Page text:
Will the landowner be able to mortgage or insure the property? Can the landowner develop any other potential mineral or renewable energy exploration?

• Consider the use of a clause that requires the landowner to be treated as favorably as neighbors (consider how to define “neighbor”) executing similar agreements.

• Include a clause requiring the removal of all improvements the developer makes upon termination (whether voluntary or otherwise) of the agreement. Relatedly, for developments in the Flint Hills (eastern Kansas), include a provision specifying which party gets the rock that gets excavated to build the wind energy structures.

Note: Regardless of whether termination is voluntary or involuntary, it is critical to set-forth timing and costs
associated with decommissioning.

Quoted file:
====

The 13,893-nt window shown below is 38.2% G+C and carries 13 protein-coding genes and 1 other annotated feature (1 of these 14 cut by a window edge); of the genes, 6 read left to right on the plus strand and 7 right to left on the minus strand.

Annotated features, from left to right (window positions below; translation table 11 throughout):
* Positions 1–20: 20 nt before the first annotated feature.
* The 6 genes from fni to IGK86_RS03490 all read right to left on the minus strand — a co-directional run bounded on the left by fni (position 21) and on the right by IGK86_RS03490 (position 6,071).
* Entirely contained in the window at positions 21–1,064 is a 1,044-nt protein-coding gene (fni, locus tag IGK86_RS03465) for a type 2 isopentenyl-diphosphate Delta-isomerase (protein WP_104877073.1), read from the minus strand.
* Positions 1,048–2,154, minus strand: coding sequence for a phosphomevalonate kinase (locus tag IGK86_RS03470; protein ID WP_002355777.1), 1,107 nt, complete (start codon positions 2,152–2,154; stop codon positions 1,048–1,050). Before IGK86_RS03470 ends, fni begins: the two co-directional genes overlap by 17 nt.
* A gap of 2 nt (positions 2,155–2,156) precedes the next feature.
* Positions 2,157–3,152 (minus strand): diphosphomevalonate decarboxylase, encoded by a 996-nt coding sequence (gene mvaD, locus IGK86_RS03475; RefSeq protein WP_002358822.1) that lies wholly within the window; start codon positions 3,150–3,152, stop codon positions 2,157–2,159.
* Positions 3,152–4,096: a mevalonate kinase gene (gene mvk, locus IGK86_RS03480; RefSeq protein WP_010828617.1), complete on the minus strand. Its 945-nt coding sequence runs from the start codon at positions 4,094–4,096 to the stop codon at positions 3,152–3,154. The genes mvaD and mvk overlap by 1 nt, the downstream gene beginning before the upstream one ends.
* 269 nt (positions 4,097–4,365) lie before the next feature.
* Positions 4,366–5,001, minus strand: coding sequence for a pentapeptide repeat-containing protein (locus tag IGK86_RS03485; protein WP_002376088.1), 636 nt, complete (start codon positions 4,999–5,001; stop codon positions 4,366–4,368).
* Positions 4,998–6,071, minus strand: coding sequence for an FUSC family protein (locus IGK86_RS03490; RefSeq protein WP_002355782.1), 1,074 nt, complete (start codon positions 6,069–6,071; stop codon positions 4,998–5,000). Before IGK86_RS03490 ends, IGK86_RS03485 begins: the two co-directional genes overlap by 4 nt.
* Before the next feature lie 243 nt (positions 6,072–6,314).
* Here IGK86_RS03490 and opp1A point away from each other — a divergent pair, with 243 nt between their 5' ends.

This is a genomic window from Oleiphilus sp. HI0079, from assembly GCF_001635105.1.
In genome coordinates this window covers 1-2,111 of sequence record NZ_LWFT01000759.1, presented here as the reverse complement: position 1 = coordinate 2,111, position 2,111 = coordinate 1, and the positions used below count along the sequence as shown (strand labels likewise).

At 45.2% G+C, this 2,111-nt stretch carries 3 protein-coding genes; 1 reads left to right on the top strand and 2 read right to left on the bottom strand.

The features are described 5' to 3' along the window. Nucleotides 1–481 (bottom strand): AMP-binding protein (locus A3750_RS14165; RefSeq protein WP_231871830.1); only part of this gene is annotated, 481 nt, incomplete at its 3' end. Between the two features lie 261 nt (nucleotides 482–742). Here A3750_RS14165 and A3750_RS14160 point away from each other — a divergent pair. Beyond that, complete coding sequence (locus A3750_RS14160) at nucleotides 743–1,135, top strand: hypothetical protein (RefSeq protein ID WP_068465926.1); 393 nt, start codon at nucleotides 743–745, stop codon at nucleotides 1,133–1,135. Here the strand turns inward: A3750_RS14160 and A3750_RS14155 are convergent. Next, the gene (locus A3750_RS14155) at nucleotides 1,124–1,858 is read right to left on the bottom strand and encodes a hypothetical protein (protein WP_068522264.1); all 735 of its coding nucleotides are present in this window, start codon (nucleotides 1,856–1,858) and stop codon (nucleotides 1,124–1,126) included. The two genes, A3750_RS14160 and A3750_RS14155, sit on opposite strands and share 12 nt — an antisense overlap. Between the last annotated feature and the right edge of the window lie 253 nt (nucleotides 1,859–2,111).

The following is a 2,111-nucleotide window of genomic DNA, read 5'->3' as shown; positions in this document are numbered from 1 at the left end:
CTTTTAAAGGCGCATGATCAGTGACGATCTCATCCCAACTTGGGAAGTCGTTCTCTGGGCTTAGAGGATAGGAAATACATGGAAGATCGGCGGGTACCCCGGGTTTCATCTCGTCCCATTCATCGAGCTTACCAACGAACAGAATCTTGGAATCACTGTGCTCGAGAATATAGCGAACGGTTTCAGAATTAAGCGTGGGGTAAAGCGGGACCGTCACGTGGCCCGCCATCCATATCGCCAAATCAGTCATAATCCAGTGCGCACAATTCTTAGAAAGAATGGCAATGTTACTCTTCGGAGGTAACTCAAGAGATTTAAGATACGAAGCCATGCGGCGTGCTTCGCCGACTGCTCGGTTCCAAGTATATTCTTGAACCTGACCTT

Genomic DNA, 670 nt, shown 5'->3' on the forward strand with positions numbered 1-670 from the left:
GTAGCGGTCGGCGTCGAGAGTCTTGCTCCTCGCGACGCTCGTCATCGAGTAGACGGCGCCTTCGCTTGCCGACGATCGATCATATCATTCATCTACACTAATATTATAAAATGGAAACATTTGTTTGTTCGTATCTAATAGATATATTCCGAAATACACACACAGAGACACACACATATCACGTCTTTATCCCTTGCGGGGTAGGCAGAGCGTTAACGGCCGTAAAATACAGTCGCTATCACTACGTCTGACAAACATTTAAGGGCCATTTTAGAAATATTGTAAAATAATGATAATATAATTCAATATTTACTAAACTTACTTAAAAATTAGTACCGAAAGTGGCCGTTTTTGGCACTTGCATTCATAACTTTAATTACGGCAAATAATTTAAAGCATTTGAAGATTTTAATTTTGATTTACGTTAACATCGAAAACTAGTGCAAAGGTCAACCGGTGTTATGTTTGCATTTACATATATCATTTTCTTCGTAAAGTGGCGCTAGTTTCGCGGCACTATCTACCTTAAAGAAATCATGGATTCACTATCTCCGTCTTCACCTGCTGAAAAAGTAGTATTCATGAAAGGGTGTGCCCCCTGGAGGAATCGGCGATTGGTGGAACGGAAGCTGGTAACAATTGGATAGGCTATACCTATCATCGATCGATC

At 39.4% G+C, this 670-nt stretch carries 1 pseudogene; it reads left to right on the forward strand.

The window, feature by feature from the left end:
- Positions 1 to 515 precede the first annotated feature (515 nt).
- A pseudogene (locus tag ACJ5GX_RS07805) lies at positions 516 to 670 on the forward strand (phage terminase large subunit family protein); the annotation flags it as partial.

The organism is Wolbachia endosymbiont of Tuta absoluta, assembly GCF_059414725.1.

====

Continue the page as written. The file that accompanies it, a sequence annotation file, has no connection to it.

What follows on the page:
• Require the agreement to be recorded (not just a “memorandum of agreement”) to eliminate the necessity of having to locate a copy of the lease in the event of sale or mortgage of the property.

• Never agree to confidentiality clauses concerning the terms and conditions of the agreement.

• Have the contract reviewed by the landowner’s insurance agent for analysis of any additional risks created by the wind energy project.

In addition, consideration should be made as to whether a bonding should be required. Similarly, a landowner should consider being a payee on the developer’s insurance policy.

• Will the agreement violate any USDA landuse restrictions if the subject land is enrolled in a USDA program?